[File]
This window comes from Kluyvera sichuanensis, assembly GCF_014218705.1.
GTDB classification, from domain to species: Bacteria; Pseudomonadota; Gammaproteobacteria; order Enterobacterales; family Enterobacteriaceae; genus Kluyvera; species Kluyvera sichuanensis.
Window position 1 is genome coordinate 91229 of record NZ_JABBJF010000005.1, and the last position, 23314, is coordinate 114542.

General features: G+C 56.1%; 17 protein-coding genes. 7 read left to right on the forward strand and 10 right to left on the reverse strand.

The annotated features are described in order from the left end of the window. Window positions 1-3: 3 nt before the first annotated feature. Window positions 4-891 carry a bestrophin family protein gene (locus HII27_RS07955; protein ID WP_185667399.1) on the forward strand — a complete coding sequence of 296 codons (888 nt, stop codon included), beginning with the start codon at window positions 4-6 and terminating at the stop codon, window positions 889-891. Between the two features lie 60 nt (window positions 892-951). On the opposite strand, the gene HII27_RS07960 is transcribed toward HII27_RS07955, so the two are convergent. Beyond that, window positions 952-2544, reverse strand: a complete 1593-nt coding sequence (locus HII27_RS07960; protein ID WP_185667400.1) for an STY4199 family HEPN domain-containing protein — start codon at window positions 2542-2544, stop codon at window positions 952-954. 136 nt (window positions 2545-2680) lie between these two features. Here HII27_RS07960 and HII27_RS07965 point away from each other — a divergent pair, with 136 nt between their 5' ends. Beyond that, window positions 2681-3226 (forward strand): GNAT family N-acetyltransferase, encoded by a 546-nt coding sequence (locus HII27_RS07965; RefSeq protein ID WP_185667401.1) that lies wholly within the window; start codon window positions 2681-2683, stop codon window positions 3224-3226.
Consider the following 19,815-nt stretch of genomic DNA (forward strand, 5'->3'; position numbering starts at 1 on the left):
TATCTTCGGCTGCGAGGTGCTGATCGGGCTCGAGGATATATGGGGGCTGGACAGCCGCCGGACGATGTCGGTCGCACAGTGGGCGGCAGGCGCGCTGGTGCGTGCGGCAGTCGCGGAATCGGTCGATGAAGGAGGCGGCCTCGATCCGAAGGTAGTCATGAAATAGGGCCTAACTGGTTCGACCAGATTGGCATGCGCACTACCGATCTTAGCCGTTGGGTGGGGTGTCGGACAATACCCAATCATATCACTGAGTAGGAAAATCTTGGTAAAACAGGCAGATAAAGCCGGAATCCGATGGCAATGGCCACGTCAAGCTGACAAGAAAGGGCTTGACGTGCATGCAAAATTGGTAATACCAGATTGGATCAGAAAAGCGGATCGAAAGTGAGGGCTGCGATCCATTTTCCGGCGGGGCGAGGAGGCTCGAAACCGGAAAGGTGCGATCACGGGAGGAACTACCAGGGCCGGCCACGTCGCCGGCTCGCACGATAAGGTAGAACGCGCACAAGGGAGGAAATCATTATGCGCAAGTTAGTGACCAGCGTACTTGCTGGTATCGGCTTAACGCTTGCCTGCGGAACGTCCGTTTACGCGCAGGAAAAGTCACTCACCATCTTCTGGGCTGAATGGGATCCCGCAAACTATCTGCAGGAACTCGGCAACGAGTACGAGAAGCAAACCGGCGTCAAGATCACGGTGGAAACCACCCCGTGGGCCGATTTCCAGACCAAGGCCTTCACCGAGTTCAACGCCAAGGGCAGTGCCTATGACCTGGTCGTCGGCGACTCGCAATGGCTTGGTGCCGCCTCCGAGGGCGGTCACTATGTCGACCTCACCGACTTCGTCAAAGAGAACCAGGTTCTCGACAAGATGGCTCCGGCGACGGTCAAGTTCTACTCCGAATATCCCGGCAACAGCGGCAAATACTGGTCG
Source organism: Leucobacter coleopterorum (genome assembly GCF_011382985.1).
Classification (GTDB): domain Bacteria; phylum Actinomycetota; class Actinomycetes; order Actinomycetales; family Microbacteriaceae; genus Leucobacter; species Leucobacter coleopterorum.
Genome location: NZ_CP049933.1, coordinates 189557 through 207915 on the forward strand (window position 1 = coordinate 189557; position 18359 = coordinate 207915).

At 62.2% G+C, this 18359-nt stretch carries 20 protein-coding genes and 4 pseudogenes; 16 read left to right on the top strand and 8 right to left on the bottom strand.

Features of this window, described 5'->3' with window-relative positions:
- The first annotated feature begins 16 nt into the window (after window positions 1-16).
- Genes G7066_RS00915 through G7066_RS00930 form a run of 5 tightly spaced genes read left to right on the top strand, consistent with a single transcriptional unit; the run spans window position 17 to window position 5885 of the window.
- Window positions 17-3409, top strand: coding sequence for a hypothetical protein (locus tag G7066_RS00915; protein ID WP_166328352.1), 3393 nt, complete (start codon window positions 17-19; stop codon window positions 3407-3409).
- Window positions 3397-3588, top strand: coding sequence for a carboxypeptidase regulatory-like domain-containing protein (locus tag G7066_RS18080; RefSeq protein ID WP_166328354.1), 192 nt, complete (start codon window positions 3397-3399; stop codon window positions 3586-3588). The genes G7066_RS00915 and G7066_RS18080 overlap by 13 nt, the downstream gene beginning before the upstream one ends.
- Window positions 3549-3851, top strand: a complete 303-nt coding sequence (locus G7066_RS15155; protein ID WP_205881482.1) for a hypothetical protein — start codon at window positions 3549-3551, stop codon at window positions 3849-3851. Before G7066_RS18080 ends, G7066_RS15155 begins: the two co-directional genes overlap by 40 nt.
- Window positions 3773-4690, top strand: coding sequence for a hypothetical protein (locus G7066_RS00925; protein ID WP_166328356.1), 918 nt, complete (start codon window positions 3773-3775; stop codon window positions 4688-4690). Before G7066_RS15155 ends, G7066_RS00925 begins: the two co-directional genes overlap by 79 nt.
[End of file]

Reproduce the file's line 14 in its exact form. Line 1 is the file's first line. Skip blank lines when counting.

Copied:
- Genes G7066_RS00915 through G7066_RS00930 form a run of 5 tightly spaced genes read left to right on the top strand, consistent with a single transcriptional unit; the run spans window position 17 to window position 5885 of the window.